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"Bridging religious and cultural divides"

dyer3Photo: Rev. Raymond Dyer (M.Div.‘12) with wife, Elizabeth.

NEW YORK - When the word diversity is heard today it often implies a difference of skin color, religion or gender. When the Reverend Raymond Dyer (M.Div.‘12), pastor of the First Church of Illumination in Harlem since 1999, uses the word, however, he’s speaking of another form of diversity: a diversity of ideas and thought not confined to race, religion, ethnicity or gender.

During his time as a student at the Manhattan campus of the Unification Theological Seminary (UTS) starting nearly a decade ago, it quickly became clear to him that he was involved in a very unique kind of learning experience.

So unique, in fact, he believes it did not exist in any other learning institution at the time. It was an experience he was unprepared for, but one which continues to pay dividends in his life and ministry today.


"UTS in my opinion is way ahead of the curve. Without UTS I don’t know where I would be.”Rev. Raymond Dyer


“Myself and one of my former classmates really loved and relished the fact that we believed that UTS was ahead of the curve in that it was a microcosm of our society.

“We were in a classroom with Muslims, Jews, Christians, Baptists, Pentecostals, Roman Catholics, Protestants. That was really a reflection of our society; it was not denominational or dogmatic in that sense.

“We were taught by East Indians, Rev. Dr. David; Japanese, Dr. Noda; we were taught by African-Americans; by white, by black, by female. UTS in my opinion is way ahead of the curve, and you’re talking quite a few years now. Currently other seminary’s can say ‘we have that now,’ but you’re talking decades that UTS was way ahead of the curve.”

Rev. Dyer, a native of Belize who came to New York City when he was 16, recently had the opportunity to apply the lessons he learned at UTS, graduating from the Citizen’s Police Academy this past December following a 14-week program designed, as Dyer puts it, “to bridge the divide, to close the gap between the police and the community which it serves.”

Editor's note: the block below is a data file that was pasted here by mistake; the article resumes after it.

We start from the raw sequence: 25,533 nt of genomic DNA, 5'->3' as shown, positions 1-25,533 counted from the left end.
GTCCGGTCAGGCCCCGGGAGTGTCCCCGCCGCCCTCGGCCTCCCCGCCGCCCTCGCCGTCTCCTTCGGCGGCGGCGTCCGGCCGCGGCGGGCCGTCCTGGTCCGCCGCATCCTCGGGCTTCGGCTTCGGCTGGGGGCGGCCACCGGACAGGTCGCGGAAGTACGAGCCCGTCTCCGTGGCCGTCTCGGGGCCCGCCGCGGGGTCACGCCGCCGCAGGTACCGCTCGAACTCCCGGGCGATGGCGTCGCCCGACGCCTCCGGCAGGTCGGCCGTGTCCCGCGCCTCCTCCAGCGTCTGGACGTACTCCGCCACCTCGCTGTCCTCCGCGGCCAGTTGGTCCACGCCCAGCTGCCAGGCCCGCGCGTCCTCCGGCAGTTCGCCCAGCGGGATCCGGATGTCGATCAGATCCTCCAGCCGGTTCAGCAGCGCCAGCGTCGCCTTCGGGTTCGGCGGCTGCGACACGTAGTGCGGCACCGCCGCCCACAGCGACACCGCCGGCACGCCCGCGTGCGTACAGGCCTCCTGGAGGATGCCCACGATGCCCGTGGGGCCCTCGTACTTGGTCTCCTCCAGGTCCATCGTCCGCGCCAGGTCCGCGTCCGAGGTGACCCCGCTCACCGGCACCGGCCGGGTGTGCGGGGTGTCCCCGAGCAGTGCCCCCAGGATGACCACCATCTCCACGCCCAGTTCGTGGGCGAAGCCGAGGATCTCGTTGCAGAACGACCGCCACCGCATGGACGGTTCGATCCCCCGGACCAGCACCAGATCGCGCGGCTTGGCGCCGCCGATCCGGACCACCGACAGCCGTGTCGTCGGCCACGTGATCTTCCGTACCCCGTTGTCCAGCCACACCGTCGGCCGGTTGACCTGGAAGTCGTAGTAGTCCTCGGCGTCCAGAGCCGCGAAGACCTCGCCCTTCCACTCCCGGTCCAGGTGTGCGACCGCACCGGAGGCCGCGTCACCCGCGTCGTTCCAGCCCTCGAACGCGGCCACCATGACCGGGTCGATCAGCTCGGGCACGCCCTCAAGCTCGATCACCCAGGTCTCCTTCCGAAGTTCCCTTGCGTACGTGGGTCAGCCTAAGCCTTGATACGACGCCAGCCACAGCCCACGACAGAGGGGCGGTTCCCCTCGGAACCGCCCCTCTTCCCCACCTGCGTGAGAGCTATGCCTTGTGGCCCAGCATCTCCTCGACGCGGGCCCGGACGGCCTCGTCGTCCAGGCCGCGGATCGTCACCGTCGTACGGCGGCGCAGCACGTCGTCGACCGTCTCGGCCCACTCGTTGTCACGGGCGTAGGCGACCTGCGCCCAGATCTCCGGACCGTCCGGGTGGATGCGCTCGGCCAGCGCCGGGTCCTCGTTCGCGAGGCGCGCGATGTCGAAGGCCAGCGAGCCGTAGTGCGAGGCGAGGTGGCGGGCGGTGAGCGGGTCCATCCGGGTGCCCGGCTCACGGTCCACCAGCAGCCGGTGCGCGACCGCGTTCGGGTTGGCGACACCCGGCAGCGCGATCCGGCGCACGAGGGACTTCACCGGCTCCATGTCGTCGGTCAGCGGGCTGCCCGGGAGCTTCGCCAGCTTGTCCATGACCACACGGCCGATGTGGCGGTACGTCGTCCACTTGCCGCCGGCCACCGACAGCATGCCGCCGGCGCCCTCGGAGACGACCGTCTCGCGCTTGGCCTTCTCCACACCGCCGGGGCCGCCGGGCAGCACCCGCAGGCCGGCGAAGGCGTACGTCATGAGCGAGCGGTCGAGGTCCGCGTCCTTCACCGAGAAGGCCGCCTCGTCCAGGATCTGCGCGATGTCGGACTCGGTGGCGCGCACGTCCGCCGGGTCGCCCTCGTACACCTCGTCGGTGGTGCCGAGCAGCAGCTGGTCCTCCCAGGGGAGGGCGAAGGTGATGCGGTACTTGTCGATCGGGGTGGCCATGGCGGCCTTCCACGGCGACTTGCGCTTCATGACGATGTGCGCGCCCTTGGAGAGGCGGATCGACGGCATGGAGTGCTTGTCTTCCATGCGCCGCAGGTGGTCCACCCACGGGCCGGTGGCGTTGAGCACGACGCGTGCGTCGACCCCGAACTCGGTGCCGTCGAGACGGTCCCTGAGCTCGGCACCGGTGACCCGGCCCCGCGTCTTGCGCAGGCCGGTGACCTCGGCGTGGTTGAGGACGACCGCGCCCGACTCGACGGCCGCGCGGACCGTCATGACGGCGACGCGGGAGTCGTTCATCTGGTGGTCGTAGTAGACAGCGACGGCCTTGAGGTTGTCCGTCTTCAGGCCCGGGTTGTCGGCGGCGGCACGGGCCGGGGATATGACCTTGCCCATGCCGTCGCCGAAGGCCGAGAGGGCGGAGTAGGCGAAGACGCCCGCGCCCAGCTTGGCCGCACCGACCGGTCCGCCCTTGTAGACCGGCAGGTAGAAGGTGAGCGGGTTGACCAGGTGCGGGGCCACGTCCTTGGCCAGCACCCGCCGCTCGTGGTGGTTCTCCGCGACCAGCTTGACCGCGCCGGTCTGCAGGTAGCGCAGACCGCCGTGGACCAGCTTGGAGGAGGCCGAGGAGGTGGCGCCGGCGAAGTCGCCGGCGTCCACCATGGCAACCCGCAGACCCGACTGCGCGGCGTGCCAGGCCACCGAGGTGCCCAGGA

Various members of the local clergy, activists and community leaders participated in the program, which concluded with a graduation ceremony presided over by Police Commissioner William Bratton held at One Police Plaza.

“Being at UTS and being exposed to professors like Dr. Brown, Dr. David, Dr. Winings, and Dr. Mickler, gave me the confidence to go into an environment like that and be qualified just to participate and not to feel at a disadvantage,” said Dyer.

A husband to his wife, Elizabeth, for more than a quarter of a century, and the father of a grown daughter and a son who is attending the Borough of Manhattan Community College with an eye on entering law enforcement, Dyer has also been active in the American Clergy Leadership Conference (ACLC) since the late 1990’s.

His association with the ACLC put him in contact with Rev. Leander Hardaway, a recruiter for UTS who encouraged him to apply. His acceptance was the beginning of a life-altering experience, giving him a new outlook on life as well as a new outlook on the Bible.Rev. Raymond Dyer


“The classroom was so diverse, we had African students, we had Indian students, Asian students, Americans, Latin Americans. Not only was I experiencing the Bible from an American perspective, but a West African perspective coming out of a war-torn conflict area and corrupt regime and talking about how they see the Bible"


“That’s the beautiful thing about UTS,” said Dyer, “coming from the classroom experience where the dialogue and discussion often got heated; whether it was a gender issue, seeing the Bible from a female perspective or a male perspective; or a black or white perspective, we had that back-and-forth.

“The classroom was so diverse, we had African students, we had Indian students, Asian students, Americans, Latin Americans. Not only was I experiencing the Bible from an American perspective, but a West African perspective coming out of a war-torn conflict area and corrupt regime and talking about how they see the Bible"

“So you’re getting all these different ideas and concepts that make it all better. You would hear someone say something about a passage and you would know what that passage said because you’ve been taught what it said. Then this person says something that hits you out of left field and you say, ‘Wow, I never saw that and I never saw that in that passage.’

“And, guess what, his point is just as valid, if not more so, than yours. Just this incredible experience.”

Rev. Dyer also applies his training as a clergyman in his position as an employee of NYC’s transit authority where he, along with rabbis, priests, imams and other religious leaders, are regularly called on to perform various functions of their faith when accidents in the subway system occur.

Still a young man of 46, Rev. Dyer felt a change come over him 20 years ago when he heard a sermon by Rev. Frank Austin speaking on how, ‘if God could forgive David’s sin with Bathsheba he could forgive you.’ That was his conversion point, and he soon became a regular church attendee.

Not long after that he felt a “calling” from God, which he resisted at first. Reluctance gave way to acceptance, however, allowing him, as he put it, ‘to sleep more soundly at night.’

A wise decision, no doubt, just like the one he made when he chose to attend UTS on the recommendation of a friend and colleague, and one which has had a lasting effect on his life and ministry.

To sum it up Rev. Dyer was not lost for words, “without UTS I don’t know where I would be.”

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